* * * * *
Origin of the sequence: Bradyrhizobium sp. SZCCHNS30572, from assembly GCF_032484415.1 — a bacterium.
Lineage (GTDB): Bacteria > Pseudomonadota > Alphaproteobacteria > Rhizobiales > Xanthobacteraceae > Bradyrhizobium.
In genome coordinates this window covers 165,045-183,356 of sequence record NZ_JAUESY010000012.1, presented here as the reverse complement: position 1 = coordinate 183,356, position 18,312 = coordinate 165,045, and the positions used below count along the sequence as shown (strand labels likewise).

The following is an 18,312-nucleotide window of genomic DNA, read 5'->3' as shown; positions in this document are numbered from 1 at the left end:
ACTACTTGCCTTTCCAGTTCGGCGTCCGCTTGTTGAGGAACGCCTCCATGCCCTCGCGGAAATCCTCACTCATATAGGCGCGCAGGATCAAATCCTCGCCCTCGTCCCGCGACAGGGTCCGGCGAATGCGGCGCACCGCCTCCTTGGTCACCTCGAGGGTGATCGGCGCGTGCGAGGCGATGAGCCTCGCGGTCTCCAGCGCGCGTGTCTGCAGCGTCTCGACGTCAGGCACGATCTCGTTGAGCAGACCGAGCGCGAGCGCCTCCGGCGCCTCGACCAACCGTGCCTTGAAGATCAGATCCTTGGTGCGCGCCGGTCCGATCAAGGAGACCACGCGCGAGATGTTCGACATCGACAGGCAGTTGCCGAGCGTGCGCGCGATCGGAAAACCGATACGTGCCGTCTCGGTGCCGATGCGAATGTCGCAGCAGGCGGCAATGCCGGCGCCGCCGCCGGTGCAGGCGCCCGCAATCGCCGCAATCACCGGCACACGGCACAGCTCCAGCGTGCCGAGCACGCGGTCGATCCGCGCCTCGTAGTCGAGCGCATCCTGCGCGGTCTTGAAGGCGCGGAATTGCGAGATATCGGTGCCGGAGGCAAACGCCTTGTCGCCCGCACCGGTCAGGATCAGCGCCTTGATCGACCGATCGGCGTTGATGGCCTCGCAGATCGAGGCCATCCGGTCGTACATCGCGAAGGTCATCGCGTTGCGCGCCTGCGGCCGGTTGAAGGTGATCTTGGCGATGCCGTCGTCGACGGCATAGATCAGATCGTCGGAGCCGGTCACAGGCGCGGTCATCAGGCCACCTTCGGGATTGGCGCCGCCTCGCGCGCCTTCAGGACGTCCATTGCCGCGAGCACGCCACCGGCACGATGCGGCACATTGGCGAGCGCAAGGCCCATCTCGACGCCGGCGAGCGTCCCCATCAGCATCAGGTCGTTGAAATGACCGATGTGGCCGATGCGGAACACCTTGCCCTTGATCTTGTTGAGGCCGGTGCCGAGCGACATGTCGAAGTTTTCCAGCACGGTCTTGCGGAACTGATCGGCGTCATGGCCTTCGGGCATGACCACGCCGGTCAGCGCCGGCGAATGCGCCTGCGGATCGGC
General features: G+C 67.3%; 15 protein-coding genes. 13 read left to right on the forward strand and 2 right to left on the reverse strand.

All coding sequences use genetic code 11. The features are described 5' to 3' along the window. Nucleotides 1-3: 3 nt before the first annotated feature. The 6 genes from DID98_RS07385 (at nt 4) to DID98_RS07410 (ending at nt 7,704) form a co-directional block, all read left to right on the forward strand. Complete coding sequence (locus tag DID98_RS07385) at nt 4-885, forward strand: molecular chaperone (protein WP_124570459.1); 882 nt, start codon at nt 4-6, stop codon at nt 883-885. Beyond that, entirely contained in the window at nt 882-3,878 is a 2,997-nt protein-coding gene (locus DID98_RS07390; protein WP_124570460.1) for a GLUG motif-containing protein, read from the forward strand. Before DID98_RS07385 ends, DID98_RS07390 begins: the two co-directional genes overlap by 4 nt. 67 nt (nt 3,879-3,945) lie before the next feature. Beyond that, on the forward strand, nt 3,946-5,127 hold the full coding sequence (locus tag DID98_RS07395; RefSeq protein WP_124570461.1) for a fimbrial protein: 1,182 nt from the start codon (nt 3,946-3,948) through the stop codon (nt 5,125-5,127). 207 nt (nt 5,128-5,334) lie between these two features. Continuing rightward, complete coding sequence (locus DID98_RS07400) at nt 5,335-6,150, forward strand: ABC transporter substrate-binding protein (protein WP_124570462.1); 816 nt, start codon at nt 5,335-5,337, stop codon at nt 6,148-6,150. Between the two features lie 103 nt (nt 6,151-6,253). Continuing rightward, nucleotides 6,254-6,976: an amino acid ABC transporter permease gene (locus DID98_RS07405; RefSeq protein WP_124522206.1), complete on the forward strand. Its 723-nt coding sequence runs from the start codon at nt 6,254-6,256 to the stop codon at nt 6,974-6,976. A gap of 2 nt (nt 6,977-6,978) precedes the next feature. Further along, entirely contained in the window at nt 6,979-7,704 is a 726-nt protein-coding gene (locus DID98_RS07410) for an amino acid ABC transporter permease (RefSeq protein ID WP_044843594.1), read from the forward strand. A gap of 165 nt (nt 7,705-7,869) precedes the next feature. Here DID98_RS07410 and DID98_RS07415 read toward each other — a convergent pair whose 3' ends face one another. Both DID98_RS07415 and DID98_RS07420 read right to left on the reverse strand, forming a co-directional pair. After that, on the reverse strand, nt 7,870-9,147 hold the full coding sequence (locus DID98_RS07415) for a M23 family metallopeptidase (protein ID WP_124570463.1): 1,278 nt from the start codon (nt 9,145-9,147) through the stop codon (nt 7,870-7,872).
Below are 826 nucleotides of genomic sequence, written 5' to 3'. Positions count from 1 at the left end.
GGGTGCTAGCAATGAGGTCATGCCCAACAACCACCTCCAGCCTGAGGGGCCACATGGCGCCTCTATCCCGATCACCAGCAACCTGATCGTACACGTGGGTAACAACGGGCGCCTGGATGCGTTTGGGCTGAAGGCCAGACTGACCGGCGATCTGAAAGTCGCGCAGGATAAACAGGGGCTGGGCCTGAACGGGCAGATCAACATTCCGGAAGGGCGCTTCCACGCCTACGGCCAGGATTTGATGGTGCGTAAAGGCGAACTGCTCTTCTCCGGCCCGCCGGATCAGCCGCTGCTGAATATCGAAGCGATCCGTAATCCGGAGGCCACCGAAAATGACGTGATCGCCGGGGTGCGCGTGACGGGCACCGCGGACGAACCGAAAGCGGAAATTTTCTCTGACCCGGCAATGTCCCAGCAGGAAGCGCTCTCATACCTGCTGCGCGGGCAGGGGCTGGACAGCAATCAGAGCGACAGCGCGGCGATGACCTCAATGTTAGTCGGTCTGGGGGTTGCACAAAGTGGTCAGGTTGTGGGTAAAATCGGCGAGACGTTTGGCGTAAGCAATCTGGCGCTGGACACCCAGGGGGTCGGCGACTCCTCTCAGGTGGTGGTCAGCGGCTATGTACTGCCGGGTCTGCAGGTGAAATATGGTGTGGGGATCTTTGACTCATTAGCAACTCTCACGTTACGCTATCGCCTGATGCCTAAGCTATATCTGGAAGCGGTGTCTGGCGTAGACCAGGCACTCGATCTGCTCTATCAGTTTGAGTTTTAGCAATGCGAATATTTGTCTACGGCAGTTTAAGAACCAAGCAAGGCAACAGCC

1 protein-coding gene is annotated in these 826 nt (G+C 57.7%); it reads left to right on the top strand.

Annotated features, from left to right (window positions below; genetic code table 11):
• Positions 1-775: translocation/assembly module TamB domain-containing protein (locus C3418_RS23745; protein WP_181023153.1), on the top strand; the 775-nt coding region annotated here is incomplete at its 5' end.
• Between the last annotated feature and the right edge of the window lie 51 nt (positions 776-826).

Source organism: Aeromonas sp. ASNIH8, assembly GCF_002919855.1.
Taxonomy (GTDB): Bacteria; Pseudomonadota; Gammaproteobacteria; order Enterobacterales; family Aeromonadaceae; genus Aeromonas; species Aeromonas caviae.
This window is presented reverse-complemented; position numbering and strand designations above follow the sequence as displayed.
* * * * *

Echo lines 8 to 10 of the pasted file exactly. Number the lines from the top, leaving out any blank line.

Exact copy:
Below are 826 nucleotides of genomic sequence, written 5' to 3'. Positions count from 1 at the left end.
GGGTGCTAGCAATGAGGTCATGCCCAACAACCACCTCCAGCCTGAGGGGCCACATGGCGCCTCTATCCCGATCACCAGCAACCTGATCGTACACGTGGGTAACAACGGGCGCCTGGATGCGTTTGGGCTGAAGGCCAGACTGACCGGCGATCTGAAAGTCGCGCAGGATAAACAGGGGCTGGGCCTGAACGGGCAGATCAACATTCCGGAAGGGCGCTTCCACGCCTACGGCCAGGATTTGATGGTGCGTAAAGGCGAACTGCTCTTCTCCGGCCCGCCGGATCAGCCGCTGCTGAATATCGAAGCGATCCGTAATCCGGAGGCCACCGAAAATGACGTGATCGCCGGGGTGCGCGTGACGGGCACCGCGGACGAACCGAAAGCGGAAATTTTCTCTGACCCGGCAATGTCCCAGCAGGAAGCGCTCTCATACCTGCTGCGCGGGCAGGGGCTGGACAGCAATCAGAGCGACAGCGCGGCGATGACCTCAATGTTAGTCGGTCTGGGGGTTGCACAAAGTGGTCAGGTTGTGGGTAAAATCGGCGAGACGTTTGGCGTAAGCAATCTGGCGCTGGACACCCAGGGGGTCGGCGACTCCTCTCAGGTGGTGGTCAGCGGCTATGTACTGCCGGGTCTGCAGGTGAAATATGGTGTGGGGATCTTTGACTCATTAGCAACTCTCACGTTACGCTATCGCCTGATGCCTAAGCTATATCTGGAAGCGGTGTCTGGCGTAGACCAGGCACTCGATCTGCTCTATCAGTTTGAGTTTTAGCAATGCGAATATTTGTCTACGGCAGTTTAAGAACCAAGCAAGGCAACAGCC

1 protein-coding gene is annotated in these 826 nt (G+C 57.7%); it reads left to right on the top strand.